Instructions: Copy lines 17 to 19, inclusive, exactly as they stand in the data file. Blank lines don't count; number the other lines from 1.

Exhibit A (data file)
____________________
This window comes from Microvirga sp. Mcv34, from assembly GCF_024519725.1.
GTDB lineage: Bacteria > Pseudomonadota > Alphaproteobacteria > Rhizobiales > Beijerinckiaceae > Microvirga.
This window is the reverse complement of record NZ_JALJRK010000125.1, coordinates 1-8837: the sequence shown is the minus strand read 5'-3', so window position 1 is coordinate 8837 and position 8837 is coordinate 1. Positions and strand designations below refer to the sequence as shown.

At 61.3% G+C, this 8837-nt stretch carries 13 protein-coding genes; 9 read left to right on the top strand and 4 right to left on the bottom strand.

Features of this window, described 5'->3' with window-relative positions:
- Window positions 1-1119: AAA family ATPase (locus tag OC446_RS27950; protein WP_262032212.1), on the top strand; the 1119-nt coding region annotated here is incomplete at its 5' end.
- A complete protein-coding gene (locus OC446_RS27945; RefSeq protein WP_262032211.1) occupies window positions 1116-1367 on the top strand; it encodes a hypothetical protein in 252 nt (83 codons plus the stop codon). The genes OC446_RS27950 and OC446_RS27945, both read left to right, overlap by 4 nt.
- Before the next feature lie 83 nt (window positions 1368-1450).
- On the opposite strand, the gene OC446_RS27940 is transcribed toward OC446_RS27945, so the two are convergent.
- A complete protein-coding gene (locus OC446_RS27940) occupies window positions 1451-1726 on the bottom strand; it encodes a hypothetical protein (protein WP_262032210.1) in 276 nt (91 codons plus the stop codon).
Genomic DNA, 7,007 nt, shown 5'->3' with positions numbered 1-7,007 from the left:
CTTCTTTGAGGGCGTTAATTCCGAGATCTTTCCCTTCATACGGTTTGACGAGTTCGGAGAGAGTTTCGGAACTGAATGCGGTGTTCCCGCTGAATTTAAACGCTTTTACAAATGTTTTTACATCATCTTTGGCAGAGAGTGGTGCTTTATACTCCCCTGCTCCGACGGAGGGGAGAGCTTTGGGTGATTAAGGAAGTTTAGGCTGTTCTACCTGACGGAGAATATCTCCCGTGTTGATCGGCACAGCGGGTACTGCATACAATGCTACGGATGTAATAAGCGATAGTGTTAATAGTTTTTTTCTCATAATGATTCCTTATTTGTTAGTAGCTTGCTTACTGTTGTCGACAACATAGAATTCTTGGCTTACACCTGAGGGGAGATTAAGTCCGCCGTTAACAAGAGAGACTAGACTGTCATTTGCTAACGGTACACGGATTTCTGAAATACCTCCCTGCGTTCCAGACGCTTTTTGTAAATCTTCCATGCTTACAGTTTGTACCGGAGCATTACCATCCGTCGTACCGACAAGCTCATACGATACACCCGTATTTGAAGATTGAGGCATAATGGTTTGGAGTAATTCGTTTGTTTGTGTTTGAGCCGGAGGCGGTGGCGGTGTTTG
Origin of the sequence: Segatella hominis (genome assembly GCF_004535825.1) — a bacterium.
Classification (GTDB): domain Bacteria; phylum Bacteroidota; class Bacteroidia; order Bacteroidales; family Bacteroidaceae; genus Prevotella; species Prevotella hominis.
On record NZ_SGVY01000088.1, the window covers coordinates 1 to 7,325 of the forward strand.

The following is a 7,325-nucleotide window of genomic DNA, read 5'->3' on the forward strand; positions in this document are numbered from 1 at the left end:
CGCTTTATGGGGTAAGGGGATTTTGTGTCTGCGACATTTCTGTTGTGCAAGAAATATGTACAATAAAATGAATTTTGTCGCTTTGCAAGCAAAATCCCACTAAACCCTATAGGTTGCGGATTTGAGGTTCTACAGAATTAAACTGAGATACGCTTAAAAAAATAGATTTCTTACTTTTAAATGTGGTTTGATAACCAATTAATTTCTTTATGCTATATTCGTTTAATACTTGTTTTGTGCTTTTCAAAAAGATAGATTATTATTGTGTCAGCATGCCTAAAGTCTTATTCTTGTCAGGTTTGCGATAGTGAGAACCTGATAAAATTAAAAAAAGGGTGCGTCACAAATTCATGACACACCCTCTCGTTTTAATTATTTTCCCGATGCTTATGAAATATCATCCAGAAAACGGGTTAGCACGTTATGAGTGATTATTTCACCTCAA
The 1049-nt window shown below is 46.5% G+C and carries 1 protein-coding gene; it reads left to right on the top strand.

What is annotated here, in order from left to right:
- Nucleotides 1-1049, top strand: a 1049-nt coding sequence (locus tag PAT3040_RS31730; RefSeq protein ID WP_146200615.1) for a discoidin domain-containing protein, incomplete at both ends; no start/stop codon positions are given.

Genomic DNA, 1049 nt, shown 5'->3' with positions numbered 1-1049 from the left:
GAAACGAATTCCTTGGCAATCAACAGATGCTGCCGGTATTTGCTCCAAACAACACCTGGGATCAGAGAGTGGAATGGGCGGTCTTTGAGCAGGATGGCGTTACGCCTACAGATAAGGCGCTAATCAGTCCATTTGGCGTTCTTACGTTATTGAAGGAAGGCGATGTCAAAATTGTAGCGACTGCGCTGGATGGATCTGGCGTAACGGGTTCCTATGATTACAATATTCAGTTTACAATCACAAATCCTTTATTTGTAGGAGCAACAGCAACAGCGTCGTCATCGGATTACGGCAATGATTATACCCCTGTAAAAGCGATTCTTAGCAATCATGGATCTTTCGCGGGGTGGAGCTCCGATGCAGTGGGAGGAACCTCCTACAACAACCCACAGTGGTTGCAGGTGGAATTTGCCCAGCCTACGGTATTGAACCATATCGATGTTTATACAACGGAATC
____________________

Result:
CGCTTTATGGGGTAAGGGGATTTTGTGTCTGCGACATTTCTGTTGTGCAAGAAATATGTACAATAAAATGAATTTTGTCGCTTTGCAAGCAAAATCCCACTAAACCCTATAGGTTGCGGATTTGAGGTTCTACAGAATTAAACTGAGATACGCTTAAAAAAATAGATTTCTTACTTTTAAATGTGGTTTGATAACCAATTAATTTCTTTATGCTATATTCGTTTAATACTTGTTTTGTGCTTTTCAAAAAGATAGATTATTATTGTGTCAGCATGCCTAAAGTCTTATTCTTGTCAGGTTTGCGATAGTGAGAACCTGATAAAATTAAAAAAAGGGTGCGTCACAAATTCATGACACACCCTCTCGTTTTAATTATTTTCCCGATGCTTATGAAATATCATCCAGAAAACGGGTTAGCACGTTATGAGTGATTATTTCACCTCAA
The 1049-nt window shown below is 46.5% G+C and carries 1 protein-coding gene; it reads left to right on the top strand.

What is annotated here, in order from left to right: